Maks-Solomon, Cory, and Elizabeth Rigby. “Are Democrats Really the Party of the Poor? Partisanship, Class, and Representation in the U.S. Senate.”
Political Research Quarterly. Published ahead of print, July 13, 2019. https://doi.org/10.1177/1065912919862623.
Pre-publication draft can be found here. (And the Online Appendix is available here.) Replication materials are available through Google Drive. This research received media coverage at Vox and Jacobin. This research was previously presented at APSA 2017 and SPSA 2018.
Rich and poor Republicans are more in agreement on social issues than they are on economic issues; meanwhile, rich and poor Democrats are in absolute agreement on economic issues but rich Democrats are more liberal than poor Democrats on social issues. For each quintile (1 = poor; 5 = rich), the average ideology is plotted with a normally-distributed confidence interval surrounding it. The x-axis represents the percentage of issues that the respondent took a conservative stance, ranging from 0% to 80% of the issues.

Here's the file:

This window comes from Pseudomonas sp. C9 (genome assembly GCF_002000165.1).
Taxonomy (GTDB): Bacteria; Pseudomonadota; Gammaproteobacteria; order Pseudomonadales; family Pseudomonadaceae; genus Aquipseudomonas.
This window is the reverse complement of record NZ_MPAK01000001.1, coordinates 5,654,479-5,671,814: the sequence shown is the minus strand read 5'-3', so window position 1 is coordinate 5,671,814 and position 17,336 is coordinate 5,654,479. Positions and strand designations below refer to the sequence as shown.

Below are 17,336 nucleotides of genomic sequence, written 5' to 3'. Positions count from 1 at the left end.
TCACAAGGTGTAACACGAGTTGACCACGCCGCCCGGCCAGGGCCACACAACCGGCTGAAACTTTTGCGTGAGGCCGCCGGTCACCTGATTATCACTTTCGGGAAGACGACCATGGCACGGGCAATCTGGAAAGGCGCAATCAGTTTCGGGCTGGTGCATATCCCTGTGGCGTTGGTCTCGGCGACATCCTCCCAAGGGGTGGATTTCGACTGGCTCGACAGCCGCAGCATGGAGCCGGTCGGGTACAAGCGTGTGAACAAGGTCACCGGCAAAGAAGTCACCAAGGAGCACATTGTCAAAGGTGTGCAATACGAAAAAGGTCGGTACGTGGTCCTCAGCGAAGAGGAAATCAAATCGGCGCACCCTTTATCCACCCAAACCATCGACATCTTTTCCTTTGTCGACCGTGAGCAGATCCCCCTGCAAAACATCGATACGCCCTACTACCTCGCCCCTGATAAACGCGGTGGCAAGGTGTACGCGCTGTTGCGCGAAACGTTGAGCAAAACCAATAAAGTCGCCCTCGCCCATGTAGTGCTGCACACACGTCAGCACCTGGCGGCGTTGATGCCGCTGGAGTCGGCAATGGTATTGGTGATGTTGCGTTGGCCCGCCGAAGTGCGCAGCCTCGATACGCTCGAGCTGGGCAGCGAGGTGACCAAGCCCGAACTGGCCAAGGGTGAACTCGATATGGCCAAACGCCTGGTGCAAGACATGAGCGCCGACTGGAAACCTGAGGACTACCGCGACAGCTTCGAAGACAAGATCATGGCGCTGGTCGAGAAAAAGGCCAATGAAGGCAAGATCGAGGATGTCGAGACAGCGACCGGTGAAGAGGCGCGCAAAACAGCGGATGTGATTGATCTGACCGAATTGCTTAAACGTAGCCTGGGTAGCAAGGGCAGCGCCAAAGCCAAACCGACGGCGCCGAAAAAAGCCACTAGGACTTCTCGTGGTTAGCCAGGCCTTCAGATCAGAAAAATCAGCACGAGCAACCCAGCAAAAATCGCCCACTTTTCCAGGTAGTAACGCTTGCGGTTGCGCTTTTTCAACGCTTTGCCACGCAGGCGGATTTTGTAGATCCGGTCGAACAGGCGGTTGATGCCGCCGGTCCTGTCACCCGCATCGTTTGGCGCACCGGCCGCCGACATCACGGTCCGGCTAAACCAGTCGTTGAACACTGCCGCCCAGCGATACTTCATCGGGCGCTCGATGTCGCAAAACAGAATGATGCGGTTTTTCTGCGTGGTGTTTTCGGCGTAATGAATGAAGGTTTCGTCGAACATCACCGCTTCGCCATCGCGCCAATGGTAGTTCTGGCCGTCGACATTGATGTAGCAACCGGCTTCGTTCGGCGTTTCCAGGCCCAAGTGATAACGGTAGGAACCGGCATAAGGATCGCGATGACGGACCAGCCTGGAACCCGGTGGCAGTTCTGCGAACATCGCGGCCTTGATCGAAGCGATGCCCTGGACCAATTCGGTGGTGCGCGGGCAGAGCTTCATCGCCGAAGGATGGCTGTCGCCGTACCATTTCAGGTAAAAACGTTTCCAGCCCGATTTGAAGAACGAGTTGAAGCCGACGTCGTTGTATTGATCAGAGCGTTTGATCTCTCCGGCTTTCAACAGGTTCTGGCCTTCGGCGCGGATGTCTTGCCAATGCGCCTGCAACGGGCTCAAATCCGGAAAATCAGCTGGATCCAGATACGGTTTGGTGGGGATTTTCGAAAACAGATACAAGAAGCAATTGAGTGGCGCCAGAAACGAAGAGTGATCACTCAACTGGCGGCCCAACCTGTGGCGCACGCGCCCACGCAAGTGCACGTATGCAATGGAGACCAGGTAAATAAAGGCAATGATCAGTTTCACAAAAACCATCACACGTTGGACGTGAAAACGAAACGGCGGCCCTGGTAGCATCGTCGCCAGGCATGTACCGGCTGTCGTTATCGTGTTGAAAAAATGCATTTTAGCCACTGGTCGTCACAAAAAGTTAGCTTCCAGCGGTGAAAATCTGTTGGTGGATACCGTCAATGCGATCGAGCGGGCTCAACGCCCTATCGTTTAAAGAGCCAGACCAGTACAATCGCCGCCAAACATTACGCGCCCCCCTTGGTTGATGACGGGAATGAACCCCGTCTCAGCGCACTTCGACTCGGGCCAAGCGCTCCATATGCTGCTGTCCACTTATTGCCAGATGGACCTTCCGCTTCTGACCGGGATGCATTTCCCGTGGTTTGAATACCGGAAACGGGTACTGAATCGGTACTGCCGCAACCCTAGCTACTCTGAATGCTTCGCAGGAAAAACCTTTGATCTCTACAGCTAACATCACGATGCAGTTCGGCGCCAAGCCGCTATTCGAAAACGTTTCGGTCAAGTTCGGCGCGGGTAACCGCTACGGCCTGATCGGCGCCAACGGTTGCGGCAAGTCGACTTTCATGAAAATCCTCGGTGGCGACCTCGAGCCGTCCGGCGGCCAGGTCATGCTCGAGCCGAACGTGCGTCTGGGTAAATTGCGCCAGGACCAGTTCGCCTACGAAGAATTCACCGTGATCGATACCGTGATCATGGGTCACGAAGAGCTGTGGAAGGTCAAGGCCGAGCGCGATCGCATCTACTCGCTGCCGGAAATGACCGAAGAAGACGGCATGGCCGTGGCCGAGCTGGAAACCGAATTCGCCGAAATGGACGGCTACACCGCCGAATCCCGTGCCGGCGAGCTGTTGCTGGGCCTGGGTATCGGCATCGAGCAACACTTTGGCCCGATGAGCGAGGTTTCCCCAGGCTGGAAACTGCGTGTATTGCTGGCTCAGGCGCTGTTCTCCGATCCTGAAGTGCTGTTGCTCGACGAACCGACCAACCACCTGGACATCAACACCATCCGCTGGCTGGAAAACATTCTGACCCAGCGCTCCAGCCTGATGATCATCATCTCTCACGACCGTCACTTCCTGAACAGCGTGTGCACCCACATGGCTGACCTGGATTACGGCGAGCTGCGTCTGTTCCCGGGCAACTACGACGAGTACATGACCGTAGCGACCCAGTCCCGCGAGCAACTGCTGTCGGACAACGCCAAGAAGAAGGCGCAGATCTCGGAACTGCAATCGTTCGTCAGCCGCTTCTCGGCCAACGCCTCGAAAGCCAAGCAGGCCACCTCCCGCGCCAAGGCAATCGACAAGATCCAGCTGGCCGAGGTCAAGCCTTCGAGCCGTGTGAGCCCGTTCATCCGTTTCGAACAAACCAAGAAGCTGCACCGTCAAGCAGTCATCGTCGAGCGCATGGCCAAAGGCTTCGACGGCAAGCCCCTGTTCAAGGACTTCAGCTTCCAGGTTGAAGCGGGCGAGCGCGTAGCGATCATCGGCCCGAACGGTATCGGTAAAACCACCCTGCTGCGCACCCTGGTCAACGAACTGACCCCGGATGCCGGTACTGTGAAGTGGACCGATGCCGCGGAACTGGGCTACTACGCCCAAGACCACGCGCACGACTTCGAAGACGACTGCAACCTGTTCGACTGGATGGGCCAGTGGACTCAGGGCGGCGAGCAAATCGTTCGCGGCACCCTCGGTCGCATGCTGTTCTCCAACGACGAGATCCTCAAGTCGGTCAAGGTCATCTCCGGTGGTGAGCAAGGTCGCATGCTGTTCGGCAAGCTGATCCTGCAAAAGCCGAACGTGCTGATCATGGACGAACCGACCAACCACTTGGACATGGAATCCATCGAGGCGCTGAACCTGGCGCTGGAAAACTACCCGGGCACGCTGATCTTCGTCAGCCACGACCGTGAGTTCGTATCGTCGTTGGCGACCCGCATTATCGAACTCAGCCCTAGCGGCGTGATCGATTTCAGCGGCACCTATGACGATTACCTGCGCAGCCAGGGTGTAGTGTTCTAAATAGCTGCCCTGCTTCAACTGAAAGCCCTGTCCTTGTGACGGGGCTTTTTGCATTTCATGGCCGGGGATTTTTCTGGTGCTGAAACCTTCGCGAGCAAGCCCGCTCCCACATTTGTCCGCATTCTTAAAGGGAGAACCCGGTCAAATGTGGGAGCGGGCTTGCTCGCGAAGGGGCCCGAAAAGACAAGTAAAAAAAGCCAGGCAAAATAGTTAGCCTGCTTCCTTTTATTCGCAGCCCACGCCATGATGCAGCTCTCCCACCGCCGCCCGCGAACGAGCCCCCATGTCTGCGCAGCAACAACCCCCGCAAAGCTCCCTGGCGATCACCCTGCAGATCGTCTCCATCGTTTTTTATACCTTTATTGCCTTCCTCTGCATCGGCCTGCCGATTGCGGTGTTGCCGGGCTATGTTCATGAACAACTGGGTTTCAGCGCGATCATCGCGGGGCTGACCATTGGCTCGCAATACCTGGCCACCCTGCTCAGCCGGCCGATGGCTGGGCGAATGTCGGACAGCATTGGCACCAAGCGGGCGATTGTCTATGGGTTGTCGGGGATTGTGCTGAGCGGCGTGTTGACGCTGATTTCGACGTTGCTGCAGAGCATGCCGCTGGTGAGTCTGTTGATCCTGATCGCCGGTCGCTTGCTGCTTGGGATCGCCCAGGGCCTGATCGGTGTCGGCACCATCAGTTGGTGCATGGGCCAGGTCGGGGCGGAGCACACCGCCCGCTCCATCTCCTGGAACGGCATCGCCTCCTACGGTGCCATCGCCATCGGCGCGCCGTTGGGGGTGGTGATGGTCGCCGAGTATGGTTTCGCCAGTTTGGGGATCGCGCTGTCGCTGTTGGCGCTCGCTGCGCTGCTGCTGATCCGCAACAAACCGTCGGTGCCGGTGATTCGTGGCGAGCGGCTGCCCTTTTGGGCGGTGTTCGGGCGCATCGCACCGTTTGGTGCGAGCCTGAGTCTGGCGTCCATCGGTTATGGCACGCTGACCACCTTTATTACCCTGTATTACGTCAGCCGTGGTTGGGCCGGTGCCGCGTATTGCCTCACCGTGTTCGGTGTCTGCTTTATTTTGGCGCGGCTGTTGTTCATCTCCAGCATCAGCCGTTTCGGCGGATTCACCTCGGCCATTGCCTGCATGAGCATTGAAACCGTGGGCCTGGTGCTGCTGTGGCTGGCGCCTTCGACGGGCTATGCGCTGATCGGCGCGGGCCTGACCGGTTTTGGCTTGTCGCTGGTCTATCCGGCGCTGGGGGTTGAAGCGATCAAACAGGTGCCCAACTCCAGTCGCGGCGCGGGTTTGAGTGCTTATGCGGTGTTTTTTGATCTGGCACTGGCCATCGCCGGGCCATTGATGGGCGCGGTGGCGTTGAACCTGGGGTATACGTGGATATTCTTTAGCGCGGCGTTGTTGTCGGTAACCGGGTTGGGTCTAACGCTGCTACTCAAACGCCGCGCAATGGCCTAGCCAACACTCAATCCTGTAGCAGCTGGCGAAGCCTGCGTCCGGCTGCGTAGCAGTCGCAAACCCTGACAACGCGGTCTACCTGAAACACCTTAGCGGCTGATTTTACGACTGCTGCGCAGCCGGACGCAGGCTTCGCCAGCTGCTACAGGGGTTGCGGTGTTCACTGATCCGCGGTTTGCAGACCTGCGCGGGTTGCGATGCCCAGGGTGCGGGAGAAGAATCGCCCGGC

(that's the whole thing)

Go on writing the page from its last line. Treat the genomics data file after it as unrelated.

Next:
Maks-Solomon, Cory. 2018. “
Direct Election and Economic Policy Voting in the U.S. Senate.” In Midwest Political Science Association Annual Meeting. Chicago, IL.
Roll call votes codebook available here. Replication data and Stata do-file available here. The featured image shows all Oregon Plan states that adopted a form of de facto direct election before the implementation of the 17th Amendment. (Source: Kenny and Rush 1990)